Laughter, Social Norms, and Ethics in Cicero's Works

Abstract : Among Latin authors, Cicero is our most important source on the top-ic of laughter. Cicero views laughter as a defining feature of human sociability, and tackles it with four different uses and contexts in mind: the enhancing of human relationships, the enforcing of the norms shared by the community, the strengthening of one’s public figure, and the maintaining of the ethical agent’s individual coherence. By offering a synthesis of these various views, which Cicero ex-pounds both in a rhetorical (De oratore, 55 BCE) and a philosophical (De officiis, 46 BCE) context, this paper shows that these approaches stem from a unified understanding of laughter, and that there is no real difference between Cicero’s rhetorical and ethical approach to the topic. The proper and improper uses of laughter, in Cicero’s views, il-lustrate perfectly what’s at stake in the relationship between the moral agent and the community he belongs to.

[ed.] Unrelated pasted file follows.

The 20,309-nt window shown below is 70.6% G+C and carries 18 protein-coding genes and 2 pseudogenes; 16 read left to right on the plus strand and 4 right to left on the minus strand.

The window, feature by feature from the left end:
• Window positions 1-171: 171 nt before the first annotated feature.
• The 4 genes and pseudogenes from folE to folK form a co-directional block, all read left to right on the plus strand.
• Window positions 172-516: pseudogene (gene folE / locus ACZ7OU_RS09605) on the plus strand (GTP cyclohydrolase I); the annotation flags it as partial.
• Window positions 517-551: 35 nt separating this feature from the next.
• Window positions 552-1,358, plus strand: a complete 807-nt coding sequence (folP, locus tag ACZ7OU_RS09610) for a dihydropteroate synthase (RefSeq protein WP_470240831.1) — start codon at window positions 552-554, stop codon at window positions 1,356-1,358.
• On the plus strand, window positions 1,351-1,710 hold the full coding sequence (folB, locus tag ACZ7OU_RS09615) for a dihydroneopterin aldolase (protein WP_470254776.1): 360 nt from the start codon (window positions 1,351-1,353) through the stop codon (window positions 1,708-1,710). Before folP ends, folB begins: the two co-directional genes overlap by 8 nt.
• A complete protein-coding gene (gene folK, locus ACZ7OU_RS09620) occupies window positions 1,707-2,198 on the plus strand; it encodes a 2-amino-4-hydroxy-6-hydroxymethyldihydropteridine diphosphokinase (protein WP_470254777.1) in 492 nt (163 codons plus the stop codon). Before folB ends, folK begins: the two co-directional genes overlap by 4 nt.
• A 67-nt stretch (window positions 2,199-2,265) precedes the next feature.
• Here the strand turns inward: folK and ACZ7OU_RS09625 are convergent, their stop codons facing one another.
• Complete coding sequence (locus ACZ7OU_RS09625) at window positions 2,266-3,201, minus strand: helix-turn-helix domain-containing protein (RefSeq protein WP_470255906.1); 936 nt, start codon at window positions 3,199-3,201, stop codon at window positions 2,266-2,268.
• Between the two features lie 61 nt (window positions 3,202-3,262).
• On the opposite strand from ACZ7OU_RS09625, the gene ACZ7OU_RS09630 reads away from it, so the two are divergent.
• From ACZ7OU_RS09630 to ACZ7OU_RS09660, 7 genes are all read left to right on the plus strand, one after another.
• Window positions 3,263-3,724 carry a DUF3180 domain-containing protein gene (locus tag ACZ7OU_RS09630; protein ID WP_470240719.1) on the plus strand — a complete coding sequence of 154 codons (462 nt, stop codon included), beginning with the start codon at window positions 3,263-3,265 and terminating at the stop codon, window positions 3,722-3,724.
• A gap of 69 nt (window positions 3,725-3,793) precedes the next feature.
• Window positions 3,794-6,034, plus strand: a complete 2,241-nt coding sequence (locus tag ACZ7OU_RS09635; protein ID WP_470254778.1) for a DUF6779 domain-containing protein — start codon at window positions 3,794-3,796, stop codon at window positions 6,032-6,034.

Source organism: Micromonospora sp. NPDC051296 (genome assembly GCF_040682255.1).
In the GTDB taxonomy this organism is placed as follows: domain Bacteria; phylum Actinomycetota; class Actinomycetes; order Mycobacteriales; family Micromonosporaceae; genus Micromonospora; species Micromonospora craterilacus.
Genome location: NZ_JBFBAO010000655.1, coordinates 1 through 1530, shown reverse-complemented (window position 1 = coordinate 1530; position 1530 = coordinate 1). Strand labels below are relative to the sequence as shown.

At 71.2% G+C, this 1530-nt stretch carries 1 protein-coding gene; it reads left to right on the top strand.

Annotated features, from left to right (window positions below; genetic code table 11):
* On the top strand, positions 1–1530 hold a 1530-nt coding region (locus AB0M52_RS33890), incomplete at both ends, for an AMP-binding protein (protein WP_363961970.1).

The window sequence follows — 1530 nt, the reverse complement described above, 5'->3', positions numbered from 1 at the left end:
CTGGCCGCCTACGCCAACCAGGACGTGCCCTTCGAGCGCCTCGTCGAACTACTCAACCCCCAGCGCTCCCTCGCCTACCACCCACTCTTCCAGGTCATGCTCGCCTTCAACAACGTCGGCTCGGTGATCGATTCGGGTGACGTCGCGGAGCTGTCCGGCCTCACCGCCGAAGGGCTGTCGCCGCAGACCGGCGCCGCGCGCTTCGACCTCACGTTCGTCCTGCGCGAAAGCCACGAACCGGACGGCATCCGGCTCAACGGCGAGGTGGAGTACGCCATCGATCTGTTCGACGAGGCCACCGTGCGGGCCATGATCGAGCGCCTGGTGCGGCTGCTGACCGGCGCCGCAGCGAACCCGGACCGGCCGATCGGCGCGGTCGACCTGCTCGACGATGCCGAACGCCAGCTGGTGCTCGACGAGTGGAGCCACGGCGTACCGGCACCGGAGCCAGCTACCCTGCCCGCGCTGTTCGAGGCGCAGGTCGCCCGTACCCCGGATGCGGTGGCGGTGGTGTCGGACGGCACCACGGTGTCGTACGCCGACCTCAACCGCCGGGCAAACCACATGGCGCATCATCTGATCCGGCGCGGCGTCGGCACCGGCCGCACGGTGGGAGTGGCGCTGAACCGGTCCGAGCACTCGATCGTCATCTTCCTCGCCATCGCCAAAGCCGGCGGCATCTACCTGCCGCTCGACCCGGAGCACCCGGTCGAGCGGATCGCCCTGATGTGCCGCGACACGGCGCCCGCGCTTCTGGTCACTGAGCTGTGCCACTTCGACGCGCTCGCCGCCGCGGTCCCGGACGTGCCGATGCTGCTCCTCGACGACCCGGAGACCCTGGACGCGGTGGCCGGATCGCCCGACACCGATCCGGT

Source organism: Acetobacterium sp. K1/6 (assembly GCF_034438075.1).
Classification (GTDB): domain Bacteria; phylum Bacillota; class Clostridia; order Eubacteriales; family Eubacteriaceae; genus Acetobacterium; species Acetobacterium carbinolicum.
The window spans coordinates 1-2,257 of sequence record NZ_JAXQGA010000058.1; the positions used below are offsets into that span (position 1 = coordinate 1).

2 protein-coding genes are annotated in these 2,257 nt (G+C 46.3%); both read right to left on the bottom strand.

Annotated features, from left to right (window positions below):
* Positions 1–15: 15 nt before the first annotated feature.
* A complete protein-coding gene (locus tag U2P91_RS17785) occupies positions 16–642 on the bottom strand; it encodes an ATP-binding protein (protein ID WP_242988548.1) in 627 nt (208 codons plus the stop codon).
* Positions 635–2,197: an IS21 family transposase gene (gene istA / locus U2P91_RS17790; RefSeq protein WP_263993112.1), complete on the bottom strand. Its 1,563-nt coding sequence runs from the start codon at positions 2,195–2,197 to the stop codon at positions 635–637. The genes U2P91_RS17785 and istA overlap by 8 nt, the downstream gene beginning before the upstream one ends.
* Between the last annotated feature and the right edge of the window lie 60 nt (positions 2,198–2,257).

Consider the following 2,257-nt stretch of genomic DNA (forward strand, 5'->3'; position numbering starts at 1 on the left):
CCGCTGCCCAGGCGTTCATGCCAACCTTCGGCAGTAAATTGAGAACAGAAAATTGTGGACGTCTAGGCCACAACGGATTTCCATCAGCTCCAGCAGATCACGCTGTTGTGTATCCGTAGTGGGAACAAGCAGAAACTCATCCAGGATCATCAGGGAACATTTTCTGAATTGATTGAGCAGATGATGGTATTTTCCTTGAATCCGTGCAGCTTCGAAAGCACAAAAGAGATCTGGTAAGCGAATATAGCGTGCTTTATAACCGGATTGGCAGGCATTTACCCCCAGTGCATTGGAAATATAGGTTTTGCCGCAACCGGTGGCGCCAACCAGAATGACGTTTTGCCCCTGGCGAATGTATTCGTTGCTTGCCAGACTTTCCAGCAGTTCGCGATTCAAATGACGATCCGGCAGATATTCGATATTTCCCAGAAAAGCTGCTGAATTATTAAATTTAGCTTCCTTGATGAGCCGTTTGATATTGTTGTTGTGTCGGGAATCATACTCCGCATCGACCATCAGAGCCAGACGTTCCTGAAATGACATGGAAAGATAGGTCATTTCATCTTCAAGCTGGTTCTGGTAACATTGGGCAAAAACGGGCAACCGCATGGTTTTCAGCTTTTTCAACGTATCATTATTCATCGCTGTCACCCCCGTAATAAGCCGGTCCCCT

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Contributor : Charles Guérin <>
Submitted on : Saturday, November 9, 2019 - 2:08:54 PM
Last modification on : Monday, November 11, 2019 - 1:24:42 AM

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  • HAL Id : hal-02357084, version 1

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Charles Guérin. Laughter, Social Norms, and Ethics in Cicero's Works. Destrée, Pierre; Trivigno, Franco. Laughter, Humor, and Comedy in Ancient Philosophy, ⟨Oxford University Press⟩, pp.122-144, 2019. ⟨hal-02357084⟩

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